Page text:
U.S. factor sparked Brazil soybean revolution
Luís Fernando Cirne Lima took office as a minister of Agriculture of Brazil in 1969 during military rule. At the time, Brazil was not within the 20 largest economies in the world and coffee accounted for nearly half of the total exports of the country. The South American country also did not produce over a million tons of soybeans. As of today, Brazil is the top producer of soybeans in the world, a major player of corn production, and the seventh largest GDP.
In an exclusive interview to Agriculture.com from one of his offices in Porto Alegre, the former minister explained the main initiatives that made the Brazilian cerrado a major agricultural area and how it helped soybeans to be as significant as it is for today's economy. He also explained some US factors that helped Brazil to expand towards the west and his view on the Amazon rainforest issues. Currently, Cirne Lima is 80 years old. He farms on the flat lands of Dom Pedrito, Rio Grande do Sul, is a council member of SLC Agrícola, a major grain company producer in Brazil, and Camera, the largest grain trader in Rio Grande do Sul.
Agriculture.com - Which was the panorama of Brazilian agriculture when you took over as minister of Agriculture in 1969?
Cirne Lima - Brazil was an imminent agricultural country with rural population. Agriculture was mostly happening in the Northeast and southeast parts of the country. Coffee had then a disproportional share of the exports. It accounted for half of a total of US$ 2 billion of Brazilian exports. The other significant crops were sugar, cotton, and cocoa, which had some limitations in the period. We still did not have policies pushing for more supply of alcohol and cocoa was concentrated in the southeast of (the state of) Bahia.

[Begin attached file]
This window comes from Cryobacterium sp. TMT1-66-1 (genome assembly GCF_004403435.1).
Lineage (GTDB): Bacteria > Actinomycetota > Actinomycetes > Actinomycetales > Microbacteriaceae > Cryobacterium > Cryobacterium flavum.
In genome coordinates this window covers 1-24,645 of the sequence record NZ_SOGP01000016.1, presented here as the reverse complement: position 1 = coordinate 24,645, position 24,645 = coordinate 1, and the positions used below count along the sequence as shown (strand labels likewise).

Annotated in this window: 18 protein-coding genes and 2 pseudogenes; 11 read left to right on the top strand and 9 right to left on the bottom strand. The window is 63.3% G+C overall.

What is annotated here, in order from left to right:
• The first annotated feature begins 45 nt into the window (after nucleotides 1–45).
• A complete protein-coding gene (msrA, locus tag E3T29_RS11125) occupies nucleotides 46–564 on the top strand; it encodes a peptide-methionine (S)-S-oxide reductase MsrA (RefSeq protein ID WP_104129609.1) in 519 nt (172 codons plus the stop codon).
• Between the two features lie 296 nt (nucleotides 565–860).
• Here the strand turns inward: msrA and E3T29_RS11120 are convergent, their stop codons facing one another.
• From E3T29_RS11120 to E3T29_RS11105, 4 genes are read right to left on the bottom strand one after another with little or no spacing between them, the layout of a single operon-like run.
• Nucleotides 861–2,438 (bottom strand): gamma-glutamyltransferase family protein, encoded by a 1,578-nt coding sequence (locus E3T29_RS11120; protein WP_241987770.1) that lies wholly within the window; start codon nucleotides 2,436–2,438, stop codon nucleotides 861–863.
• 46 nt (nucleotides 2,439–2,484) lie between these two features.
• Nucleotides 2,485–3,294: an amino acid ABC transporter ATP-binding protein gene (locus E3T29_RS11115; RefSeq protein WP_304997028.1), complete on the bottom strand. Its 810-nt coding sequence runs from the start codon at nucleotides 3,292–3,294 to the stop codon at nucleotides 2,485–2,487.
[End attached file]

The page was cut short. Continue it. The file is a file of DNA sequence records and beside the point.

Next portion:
The result was that unfortunately we lost relative and absolute production of cocoa, and a relative loss of coffee production. In the other goals, we were successful.
Agriculture.com - What did you have in mind to revolutionize Brazilian agriculture in long-term purposes?
Cirne Lima - In the end of 1969, I had traveled a lot throughout the country. Between 1971 and 1972, I had established two pillars. To maintain the production of the crops that we were already strong and to grow a lot more grains and other crops. We decided to start with the oilseed, which later became a top exporting commodity. At the time, we already produced corn, but the productivity was very low. Rice and corn were other grains that we wanted to boost. I saw that the perspective was huge for grains. We wanted to grow the cattle herd, which also had a big potential for exports. And finally, we started to think about fruit, mainly orange juice. The high technology applied in the state of São Paulo made it become huge. Foresting was starting to become a huge as Brazil consumed a lot of woods. Soybeans were the thing with the major perspective. We started to visualize an agricultural expansion with a growing meat industry and aviculture.